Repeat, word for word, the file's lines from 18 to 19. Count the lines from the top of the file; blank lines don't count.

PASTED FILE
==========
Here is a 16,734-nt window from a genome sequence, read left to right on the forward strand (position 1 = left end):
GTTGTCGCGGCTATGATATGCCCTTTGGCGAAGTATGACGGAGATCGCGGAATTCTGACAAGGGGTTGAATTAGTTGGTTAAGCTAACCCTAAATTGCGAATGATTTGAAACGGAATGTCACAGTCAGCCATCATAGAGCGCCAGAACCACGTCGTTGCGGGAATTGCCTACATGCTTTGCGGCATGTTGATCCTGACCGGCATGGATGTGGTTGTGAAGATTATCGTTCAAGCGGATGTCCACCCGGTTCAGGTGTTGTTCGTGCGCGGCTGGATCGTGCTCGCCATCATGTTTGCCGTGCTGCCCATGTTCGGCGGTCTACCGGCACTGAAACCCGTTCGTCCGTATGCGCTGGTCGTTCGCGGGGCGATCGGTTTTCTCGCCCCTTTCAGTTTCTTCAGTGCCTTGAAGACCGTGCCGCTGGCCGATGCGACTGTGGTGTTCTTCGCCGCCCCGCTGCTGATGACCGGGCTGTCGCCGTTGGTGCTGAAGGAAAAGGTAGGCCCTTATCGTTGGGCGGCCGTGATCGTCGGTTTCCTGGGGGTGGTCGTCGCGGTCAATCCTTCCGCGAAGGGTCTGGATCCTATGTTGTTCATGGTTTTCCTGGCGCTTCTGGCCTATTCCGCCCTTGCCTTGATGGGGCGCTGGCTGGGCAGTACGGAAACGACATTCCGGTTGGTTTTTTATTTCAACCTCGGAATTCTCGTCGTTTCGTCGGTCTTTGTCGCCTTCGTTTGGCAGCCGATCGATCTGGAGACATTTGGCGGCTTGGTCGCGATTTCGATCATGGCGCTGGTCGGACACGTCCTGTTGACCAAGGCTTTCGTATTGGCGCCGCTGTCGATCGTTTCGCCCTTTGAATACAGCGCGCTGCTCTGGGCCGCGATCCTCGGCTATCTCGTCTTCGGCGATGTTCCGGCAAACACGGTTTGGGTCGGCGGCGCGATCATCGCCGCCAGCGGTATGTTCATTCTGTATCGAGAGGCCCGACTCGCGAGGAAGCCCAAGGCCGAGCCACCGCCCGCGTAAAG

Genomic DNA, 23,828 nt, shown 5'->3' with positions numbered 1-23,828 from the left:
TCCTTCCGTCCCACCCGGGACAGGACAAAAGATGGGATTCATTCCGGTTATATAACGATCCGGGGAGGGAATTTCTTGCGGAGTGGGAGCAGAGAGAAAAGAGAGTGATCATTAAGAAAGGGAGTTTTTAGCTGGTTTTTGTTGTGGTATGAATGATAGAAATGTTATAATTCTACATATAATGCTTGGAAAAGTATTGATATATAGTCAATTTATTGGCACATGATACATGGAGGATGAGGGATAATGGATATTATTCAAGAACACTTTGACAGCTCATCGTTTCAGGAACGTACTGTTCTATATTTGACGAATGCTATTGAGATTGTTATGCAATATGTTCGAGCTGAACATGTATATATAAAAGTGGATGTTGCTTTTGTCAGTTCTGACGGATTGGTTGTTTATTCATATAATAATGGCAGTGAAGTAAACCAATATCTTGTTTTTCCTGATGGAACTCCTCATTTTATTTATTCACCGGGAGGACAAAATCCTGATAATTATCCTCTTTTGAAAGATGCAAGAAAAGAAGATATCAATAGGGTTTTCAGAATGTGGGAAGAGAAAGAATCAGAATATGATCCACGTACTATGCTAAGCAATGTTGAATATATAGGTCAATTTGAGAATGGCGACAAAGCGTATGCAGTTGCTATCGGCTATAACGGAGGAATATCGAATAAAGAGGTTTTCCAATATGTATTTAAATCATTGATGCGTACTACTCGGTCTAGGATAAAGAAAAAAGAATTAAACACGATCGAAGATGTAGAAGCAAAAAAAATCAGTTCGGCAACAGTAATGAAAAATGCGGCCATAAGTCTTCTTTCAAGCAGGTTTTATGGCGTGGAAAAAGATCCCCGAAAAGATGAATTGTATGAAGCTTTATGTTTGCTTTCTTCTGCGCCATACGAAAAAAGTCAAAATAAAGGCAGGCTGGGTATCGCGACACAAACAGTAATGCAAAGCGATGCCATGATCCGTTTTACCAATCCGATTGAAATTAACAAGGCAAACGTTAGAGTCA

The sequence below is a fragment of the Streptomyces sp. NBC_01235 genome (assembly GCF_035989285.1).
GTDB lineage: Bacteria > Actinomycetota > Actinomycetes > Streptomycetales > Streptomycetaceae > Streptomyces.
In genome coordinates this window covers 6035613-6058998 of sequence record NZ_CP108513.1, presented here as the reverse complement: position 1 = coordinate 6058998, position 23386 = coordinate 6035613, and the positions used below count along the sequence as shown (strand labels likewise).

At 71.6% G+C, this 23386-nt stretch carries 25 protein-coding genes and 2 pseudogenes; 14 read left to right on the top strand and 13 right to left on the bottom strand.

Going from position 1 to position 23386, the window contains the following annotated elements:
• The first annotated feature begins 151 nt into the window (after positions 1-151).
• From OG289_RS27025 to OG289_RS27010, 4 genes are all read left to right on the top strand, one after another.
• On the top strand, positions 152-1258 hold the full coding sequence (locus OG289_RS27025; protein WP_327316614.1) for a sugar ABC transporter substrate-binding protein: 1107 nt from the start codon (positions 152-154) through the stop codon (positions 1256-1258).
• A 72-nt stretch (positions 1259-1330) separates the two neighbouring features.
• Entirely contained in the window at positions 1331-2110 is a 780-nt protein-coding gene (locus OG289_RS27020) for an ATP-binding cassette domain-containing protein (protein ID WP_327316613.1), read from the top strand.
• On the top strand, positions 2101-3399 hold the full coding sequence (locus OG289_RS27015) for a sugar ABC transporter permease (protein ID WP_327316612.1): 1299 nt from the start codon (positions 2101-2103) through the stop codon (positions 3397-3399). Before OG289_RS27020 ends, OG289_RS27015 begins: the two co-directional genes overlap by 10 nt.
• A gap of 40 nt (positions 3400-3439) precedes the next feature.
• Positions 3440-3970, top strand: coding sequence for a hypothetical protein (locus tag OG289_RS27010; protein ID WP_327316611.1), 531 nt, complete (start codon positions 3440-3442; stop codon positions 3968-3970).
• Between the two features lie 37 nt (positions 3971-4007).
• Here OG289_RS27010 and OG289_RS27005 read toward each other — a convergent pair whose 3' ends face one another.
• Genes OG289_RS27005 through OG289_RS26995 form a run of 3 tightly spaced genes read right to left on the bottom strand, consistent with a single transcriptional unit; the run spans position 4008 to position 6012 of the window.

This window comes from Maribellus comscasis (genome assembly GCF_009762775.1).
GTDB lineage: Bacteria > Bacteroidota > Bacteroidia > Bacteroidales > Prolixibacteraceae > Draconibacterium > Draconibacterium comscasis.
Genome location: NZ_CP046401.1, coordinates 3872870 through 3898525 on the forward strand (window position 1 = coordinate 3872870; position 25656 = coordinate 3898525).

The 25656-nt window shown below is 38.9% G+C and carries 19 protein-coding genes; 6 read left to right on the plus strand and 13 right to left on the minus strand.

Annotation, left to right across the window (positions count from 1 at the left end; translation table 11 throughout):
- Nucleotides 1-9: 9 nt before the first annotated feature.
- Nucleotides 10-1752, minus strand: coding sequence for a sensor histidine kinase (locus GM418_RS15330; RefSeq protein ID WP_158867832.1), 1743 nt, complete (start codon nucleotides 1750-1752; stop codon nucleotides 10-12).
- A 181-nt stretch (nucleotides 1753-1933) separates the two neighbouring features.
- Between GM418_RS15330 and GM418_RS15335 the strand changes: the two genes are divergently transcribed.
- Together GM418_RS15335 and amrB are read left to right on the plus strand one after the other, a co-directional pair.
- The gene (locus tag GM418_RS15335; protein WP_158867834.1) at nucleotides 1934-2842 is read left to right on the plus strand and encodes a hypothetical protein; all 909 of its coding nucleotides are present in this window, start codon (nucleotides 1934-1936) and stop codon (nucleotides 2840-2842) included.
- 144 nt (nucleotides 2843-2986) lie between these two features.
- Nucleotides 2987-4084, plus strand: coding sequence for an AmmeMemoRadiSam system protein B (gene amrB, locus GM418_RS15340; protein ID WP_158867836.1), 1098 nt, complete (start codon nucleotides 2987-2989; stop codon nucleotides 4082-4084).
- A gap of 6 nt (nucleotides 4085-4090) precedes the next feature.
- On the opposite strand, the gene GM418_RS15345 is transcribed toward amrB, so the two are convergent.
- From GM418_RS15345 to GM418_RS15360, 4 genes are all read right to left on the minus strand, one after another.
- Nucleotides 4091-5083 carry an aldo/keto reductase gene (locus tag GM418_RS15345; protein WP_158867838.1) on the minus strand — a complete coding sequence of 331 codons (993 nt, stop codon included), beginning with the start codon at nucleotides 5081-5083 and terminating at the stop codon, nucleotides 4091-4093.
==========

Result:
• Between the two features lie 37 nt (positions 3971-4007).
• Here OG289_RS27010 and OG289_RS27005 read toward each other — a convergent pair whose 3' ends face one another.